WASHINGTON, April 30 (UPI) -- This week's announcement by President Barack Obama that the United States will commit an additional 250 special forces to Syria has been met with condemnation from Russia, Syria's ally, and a prominent Democratic senator.
But as was pointed out by both the Russians, who are backing the government of President Bashar al-Assad in the country's long-running civil war, Syria has made no request for U.S. intervention. Russia's Deputy Foreign Minister Sergei Ryabkov told state-owned news outlet TASS the deployment is a violation of international law.
"If we are talking from the position of the foreign minister, we -- of course -- [must] be concerned over the fact that the U.S. carries out such actions without coordination with the legitimate government of the Syrian Arab Republic," Ryabkov said.
The same concerns were echoed on Capitol Hill this week, when Sen. Tim Kaine, D-Va., a prominent backer of Obama generally, blindsided Defense Secretary Ashton Carter during testimony before the Senate Armed Services Committee.
Kaine pointed out the only outside actor in the Syrian civil war with any claim to be there under international law is, in fact, the Russians. The Syrian government has asked for the Russian military to intervene in its effort to eliminate rebel forces that have taken up arms in the country. The two sides are now engaged in a five-year-long civil war.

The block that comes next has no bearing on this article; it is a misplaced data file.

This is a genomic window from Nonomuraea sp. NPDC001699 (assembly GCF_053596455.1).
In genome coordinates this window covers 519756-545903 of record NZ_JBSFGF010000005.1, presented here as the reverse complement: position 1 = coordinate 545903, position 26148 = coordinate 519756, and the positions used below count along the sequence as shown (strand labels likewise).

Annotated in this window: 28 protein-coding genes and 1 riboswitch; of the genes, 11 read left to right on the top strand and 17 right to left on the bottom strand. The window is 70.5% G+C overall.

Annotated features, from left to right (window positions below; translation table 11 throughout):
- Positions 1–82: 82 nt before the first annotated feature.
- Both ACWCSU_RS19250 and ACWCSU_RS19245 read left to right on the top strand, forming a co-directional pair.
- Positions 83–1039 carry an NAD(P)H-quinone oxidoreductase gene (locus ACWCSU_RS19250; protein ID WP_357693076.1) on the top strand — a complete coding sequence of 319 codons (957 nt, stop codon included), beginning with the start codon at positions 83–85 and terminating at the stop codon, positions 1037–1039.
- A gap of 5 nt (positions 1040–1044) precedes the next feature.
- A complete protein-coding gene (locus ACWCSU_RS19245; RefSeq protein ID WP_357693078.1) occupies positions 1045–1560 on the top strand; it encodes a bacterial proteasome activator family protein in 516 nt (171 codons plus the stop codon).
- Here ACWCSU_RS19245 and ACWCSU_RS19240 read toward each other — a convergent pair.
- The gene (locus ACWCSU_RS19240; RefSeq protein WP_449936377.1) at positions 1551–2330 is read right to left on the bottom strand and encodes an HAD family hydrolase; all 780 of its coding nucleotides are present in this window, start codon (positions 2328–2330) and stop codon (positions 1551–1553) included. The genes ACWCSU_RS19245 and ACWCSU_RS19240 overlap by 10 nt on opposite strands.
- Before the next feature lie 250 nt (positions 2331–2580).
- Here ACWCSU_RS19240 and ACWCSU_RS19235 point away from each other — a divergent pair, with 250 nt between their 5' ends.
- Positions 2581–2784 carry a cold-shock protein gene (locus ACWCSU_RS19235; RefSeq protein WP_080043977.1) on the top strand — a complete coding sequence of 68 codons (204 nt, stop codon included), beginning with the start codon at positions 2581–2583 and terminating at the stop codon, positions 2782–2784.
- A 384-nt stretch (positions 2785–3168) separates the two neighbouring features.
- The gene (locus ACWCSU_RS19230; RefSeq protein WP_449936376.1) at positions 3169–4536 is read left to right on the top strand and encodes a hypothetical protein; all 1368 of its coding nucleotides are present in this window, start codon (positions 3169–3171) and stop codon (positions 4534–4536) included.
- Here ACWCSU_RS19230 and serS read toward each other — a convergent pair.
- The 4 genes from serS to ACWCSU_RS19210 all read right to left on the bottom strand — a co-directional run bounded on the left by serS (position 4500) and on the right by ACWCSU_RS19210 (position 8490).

Kaine likened the U.S. involvement in Syria to the Russian incursion into Ukraine, saying the U.S. military is "carrying out military operations in a sovereign nation without the support of that sovereign nation."
Carter responded, saying the difference between U.S. special forces in Syria and the Russian military incursion in Ukraine are different because of the motives -- the United States is seeking "to fight real terrorists. We're not trying to destabilize a stable situation, so we're trying to return order and decency, not the other way around."
Kaine, who has been mentioned as a possible running mate for Democratic front-runner Hillary Clinton, said he could not see the distinction and criticized Obama's decision.
"And basically, we've decided that if our motives are OK, we can incur into the sovereignty of another nation because we're doing the right thing. But then that takes away our ability to effectively criticize other nations that get into the sovereignty of other nations, as Russia is doing in the Ukraine."